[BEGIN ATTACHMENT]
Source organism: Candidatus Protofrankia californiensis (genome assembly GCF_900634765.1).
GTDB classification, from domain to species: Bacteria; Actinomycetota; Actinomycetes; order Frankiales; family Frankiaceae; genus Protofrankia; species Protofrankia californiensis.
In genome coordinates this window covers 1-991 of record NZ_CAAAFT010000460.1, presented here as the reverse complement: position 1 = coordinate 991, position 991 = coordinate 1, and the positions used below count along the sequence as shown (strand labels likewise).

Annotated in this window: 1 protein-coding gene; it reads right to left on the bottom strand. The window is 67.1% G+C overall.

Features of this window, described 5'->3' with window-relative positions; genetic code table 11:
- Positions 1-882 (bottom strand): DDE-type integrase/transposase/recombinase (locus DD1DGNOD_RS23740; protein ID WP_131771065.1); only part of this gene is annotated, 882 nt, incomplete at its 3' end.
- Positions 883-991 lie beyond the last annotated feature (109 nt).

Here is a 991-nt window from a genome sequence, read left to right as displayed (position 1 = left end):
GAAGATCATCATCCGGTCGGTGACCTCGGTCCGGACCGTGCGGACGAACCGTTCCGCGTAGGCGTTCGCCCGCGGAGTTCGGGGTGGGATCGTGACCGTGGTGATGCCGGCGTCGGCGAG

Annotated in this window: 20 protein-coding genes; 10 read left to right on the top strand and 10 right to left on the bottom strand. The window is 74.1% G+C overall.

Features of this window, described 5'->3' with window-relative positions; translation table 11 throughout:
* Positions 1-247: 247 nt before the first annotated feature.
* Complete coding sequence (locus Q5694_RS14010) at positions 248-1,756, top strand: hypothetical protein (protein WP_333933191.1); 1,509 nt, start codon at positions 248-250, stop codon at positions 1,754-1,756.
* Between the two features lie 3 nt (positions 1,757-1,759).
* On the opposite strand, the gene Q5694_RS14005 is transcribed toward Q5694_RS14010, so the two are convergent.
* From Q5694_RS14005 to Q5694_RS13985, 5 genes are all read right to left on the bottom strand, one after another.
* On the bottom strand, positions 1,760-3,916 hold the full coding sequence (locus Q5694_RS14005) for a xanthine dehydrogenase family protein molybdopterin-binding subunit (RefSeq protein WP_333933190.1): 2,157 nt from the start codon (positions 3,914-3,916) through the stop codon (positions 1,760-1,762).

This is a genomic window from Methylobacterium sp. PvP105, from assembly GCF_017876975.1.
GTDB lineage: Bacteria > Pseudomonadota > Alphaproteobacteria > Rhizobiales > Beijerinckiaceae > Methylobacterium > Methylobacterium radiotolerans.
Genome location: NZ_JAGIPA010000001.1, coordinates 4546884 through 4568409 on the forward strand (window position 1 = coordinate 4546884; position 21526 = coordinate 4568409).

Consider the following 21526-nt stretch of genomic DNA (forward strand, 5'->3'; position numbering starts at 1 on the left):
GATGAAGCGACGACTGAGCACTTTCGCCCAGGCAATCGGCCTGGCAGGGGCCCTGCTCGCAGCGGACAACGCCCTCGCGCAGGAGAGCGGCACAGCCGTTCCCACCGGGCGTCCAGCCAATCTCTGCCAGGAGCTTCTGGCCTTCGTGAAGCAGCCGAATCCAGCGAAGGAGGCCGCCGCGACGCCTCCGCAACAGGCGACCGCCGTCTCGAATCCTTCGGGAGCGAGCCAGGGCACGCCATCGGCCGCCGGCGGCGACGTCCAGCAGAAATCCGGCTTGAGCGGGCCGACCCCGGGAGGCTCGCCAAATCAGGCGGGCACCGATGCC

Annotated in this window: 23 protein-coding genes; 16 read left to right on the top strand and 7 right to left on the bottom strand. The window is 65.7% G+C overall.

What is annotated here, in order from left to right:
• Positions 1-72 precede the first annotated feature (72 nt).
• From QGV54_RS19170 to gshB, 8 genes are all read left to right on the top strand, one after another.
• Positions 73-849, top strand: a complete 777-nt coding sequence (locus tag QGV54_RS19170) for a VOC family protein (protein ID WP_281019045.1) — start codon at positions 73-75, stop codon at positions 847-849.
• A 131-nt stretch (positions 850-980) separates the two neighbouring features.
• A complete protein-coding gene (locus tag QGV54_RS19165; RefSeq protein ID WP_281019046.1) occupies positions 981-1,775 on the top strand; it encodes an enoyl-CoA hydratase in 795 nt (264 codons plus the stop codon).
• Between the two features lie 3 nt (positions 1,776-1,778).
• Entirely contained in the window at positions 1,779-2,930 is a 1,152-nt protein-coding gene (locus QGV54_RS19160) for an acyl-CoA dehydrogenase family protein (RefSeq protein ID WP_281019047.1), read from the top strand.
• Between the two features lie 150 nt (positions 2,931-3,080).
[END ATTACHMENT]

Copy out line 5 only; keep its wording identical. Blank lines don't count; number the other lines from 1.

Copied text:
Features of this window, described 5'->3' with window-relative positions; genetic code table 11: